Journal Article - PRISM Vol 6 No 1
Periods of exceptionally high social and political conflict present an opportunity for the fundamental remaking of a society. These conflicts are often resolved outside normal political institutions—whether through expanded police powers due to the declaration of a state of emergency, outright military victory in a civil war, the collapse of the old political order, or through the renegotiation of the political order by peace agreement, a political transition, or both. Since the 1990s, negotiated settlements have become important vehicles to renegotiate the social contract of countries.
More recently, negotiation processes that provide for the inclusion of additional actors (e.g., civil society, political hardliners, women’s groups, religious organizations, etc.) aside from the primary political—often armed—parties have become more common. National Dialogues (sometimes called National Conferences) are a highly inclusive negotiation format, involving large segments of civil society, politicians, and experts, and are usually convened in order to negotiate major political reforms or peace in complex and fragmented conflict environments, or to draft a new constitution.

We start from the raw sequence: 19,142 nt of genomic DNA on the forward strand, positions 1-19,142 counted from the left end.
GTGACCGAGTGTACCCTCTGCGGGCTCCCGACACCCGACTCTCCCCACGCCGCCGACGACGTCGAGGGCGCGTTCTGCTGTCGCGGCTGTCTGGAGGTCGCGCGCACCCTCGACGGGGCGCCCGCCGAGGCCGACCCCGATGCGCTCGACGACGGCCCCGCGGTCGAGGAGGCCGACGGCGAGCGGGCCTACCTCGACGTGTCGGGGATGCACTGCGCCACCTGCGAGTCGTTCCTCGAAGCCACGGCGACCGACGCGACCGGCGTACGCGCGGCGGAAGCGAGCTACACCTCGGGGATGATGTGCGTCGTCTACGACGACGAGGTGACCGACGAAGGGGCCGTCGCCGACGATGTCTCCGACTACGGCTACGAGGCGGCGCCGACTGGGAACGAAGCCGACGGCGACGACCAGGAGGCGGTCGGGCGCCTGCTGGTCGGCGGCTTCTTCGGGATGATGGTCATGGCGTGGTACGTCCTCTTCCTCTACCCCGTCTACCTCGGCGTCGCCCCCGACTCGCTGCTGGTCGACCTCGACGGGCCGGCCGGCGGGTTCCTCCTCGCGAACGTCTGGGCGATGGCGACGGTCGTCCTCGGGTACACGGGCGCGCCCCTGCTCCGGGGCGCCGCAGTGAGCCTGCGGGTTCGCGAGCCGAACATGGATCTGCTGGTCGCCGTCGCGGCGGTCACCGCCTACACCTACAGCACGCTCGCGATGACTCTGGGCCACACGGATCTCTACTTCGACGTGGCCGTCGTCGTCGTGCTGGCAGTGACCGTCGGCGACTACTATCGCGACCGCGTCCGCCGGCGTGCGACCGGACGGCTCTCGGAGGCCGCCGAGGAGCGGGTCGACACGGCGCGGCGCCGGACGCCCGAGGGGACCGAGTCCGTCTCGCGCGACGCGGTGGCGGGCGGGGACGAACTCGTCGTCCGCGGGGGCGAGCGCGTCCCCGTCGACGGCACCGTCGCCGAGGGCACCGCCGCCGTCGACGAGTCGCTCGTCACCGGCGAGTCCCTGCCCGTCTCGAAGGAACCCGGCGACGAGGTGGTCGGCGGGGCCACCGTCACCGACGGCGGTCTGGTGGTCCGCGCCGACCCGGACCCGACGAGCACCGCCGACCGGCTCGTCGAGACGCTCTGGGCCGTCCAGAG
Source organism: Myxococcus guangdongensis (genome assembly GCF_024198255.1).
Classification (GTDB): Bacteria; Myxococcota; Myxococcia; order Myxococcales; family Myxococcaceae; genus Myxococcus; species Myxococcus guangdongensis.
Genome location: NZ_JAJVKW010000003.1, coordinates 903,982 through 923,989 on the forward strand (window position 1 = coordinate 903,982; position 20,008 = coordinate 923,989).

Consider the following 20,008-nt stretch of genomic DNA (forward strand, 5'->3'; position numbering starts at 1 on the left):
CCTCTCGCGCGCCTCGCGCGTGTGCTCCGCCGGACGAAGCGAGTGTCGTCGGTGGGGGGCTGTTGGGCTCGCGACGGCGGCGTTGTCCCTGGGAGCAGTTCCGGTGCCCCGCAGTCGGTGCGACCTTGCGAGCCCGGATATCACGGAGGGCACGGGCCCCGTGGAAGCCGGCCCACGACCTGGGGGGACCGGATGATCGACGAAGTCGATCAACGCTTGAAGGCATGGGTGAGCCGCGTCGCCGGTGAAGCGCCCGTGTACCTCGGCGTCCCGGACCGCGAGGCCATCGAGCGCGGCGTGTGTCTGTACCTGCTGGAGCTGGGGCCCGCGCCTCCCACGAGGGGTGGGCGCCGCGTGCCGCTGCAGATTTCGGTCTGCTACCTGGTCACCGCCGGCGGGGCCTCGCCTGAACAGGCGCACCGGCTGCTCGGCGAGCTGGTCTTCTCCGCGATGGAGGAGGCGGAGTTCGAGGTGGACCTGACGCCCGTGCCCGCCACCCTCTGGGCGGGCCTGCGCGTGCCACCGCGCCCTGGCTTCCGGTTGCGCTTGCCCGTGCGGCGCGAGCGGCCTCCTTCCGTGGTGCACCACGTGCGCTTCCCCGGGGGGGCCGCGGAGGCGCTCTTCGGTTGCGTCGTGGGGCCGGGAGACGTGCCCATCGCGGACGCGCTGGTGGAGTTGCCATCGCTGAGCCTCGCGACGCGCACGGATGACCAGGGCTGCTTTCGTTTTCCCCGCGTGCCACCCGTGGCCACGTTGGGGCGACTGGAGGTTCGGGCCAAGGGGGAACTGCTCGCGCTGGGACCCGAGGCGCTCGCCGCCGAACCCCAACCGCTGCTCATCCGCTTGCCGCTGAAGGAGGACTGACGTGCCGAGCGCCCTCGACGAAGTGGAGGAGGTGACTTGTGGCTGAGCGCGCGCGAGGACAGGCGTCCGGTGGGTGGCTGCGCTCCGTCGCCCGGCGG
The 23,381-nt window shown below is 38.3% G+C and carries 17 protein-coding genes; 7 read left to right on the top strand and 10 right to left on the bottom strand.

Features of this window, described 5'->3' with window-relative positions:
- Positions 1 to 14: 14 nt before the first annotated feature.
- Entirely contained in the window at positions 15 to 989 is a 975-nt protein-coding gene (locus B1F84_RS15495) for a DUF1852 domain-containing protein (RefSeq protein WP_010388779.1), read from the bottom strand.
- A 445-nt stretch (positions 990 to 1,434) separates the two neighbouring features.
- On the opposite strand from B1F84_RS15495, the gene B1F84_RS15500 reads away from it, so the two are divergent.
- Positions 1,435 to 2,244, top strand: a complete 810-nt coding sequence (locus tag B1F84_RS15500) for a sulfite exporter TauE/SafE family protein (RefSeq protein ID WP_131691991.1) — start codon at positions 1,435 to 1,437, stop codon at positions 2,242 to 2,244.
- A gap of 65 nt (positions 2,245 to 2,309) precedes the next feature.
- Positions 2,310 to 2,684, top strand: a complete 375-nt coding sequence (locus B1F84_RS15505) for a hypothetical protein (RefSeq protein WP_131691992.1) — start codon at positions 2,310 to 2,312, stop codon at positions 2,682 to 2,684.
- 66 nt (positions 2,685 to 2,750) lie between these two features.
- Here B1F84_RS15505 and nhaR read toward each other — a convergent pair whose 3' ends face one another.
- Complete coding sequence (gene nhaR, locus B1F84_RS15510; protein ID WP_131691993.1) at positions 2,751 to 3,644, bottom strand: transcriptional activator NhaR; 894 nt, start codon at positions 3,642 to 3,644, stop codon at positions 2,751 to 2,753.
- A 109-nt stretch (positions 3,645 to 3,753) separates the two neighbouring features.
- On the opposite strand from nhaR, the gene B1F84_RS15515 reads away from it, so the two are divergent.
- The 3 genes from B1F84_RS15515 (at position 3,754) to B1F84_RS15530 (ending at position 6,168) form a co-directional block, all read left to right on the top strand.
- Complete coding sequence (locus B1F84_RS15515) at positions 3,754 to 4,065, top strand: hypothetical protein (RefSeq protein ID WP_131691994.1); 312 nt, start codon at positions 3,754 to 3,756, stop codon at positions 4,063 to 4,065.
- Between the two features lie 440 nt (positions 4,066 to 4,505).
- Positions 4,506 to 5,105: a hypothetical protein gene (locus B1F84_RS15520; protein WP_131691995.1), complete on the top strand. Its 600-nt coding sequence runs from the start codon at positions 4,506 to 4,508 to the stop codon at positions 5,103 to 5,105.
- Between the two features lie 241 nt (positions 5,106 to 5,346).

The objective of this article is to analyze the Comprehensive National Dialogue Conference for a New Yemen held between 2013 and 2014. The article begins with a summary of the theory and practice of inclusive negotiations. We then describe briefly the context and process of the Yemeni National Dialogue Conference (NDC), including the challenges and successes of the process. Finally, we analyze these challenges and success factors with reference to the findings of the “Broadening Participation” project at the Graduate Institute of International and Development Studies.